A 58-year-old man who has been blind for years now sees well enough to make out shapes, including the white lines of a crosswalk.
The advancement comes thanks to a technology called “optogenetics,” a kind of gene therapy that delivers light-sensing molecules into the eye. The molecules, called opsins, generate an electrical signal when they are exposed to a particular wavelength of light.
In healthy eyes, cells called photoreceptors react to light by sending electrical signals to another type of cell, called ganglion cells. The ganglion cells transmit the signal to the brain.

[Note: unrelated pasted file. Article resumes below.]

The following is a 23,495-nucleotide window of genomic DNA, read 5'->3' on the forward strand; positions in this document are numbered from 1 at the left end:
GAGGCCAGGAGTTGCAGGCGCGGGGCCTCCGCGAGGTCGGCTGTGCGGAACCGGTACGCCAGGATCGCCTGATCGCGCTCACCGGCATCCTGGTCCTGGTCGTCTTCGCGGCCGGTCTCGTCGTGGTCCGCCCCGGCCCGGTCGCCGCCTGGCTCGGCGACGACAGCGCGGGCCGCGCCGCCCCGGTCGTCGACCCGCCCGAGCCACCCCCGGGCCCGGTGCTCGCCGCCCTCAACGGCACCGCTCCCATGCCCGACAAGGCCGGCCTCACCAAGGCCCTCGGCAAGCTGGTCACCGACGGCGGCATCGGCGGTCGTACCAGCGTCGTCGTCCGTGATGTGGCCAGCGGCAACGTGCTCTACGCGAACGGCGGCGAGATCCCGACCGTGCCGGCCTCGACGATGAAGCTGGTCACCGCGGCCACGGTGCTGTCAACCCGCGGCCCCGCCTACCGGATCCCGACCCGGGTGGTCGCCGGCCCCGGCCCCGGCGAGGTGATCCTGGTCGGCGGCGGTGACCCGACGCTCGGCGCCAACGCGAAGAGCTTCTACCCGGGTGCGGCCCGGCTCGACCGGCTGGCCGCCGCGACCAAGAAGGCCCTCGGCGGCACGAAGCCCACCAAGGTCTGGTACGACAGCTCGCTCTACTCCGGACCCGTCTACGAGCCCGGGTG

The patient in the study was diagnosed at age 18 with an eye disease called retinitis pigmentosa, which causes the photoreceptor cells to die. Over time, his vision deteriorated, and when he enrolled in the study, he could…